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Listed range of P90D vs. P85D

Discussion in 'Model S' started by larmor, Mar 11, 2016.

  1. larmor

    larmor Active Member

    Oct 27, 2014
    Westlake, TX
    I'm looking at several inventory cars, and was wondering why the listed range for the P85D is greater than that for a P90D?
  2. militant

    militant New Member

    Mar 11, 2016
    Mesa, AZ
    I don't see the P85D as being available anymore but Tesla updates the ranges sometimes so they may have changed the range listed online when they removed the P85D, since they no longer needed the P90D to "compete" agianst the 85, since they don't make the 85 anymore...
  3. jbcarioca

    jbcarioca Active Member

    Feb 3, 2015
    No problem, it is all about the specific metric.

    The P85D shown 285 miles range is at a constant 65 MPH
    The P90D shown 270 miles range in based on the EPA 5-cycle test.
    When the 90's were introduced the same EPA ratings as did 85's because the 90's had not been subjected to the full EPA test cycles. Had they done that the range of the 90 would have been 7-8% better than was the 85.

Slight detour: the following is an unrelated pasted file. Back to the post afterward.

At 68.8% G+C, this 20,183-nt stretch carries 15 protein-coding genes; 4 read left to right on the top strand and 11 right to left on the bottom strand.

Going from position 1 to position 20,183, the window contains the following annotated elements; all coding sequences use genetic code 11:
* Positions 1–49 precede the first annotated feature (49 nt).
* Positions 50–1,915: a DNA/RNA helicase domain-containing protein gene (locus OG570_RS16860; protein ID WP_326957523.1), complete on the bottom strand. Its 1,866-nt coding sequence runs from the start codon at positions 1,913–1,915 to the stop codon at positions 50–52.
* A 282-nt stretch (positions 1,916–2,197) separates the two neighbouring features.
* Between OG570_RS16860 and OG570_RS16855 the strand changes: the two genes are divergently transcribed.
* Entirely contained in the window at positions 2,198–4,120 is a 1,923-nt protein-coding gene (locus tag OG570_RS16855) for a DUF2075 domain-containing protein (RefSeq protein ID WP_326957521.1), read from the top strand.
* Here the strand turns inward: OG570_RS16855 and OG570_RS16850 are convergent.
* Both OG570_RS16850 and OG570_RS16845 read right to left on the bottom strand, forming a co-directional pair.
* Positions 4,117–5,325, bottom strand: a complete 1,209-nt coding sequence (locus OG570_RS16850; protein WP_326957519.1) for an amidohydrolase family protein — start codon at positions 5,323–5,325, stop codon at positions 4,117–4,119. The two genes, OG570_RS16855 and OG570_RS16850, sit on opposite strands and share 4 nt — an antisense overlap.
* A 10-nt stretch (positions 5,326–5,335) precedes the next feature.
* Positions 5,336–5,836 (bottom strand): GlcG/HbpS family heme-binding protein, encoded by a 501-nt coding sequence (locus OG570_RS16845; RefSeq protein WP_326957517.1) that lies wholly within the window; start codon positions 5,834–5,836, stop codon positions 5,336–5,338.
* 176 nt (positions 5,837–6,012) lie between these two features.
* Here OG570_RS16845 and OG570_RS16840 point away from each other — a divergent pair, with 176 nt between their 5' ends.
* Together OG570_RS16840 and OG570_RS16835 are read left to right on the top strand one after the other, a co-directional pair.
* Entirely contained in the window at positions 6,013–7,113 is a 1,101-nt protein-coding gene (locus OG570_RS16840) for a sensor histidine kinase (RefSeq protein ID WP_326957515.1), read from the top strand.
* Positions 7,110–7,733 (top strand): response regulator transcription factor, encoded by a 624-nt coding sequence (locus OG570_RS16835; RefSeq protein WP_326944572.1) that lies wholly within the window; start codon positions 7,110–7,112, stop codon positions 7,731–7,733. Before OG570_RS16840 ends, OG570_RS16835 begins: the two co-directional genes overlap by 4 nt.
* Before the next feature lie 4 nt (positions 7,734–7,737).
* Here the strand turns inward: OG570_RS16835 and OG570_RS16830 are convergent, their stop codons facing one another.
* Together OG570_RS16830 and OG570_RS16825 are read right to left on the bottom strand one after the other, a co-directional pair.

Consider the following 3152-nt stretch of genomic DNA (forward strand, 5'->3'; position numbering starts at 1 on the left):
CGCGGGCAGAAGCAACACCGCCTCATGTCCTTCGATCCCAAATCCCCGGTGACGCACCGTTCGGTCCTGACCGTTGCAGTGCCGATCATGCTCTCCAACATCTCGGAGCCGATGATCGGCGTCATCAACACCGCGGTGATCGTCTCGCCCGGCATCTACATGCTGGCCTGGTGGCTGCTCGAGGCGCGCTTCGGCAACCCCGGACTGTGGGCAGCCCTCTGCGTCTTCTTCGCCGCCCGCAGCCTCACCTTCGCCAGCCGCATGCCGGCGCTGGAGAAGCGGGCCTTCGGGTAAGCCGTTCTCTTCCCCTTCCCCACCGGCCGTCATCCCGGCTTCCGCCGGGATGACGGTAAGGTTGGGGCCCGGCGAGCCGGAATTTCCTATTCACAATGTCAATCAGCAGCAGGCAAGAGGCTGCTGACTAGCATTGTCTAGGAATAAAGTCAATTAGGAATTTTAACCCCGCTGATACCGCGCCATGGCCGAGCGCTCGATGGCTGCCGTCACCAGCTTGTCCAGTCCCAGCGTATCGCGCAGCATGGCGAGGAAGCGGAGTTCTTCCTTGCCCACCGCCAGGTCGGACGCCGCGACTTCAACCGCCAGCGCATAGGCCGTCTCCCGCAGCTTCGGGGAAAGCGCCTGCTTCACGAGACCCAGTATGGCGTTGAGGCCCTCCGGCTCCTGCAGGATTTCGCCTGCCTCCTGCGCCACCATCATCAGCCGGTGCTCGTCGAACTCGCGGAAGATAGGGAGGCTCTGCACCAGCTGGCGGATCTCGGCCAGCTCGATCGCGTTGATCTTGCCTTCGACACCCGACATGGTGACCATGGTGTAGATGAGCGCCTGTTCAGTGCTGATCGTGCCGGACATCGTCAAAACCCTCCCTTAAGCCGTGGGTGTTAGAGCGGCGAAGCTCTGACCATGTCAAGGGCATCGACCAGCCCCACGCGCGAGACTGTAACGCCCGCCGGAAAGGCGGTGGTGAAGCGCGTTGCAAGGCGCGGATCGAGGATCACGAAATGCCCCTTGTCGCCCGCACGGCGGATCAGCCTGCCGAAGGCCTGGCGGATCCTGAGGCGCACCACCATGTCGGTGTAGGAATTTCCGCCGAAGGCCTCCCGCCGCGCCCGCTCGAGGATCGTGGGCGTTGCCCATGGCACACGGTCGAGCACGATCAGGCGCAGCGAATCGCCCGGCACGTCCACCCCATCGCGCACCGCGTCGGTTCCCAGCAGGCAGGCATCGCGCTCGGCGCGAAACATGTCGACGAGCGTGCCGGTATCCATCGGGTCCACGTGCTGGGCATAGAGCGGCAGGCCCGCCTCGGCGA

As for why Tesla chose to show the constant 65 MPH range for the CPO site, I have no idea.
  4. brianman

    brianman Burrito Founder

    Nov 10, 2011
    I believe the policy for CPO (and Inventory) cars is to show the original specs as listed on the website at the time the car was configured or built (not sure which). In other words "no revisionist history". Part of the reason (IMO) is that the pricing is similarly done, such that options that are now standard (no cost, not an option) still count as a cost option on the CPO(/Inventory) pricing model. Similarly the original base list price is used rather than current pricing for the same model (if it's still "active").

    In theory, clever screen scraping + data analysis could track the configuration / design page changes (options and pricing) by analyzing all the CPO and Inventory listings over time. Of course, in theory you might be able to do that with the Wayback Machine* as well. Not sure which approach is easier.

    * Internet Archive: Wayback Machine

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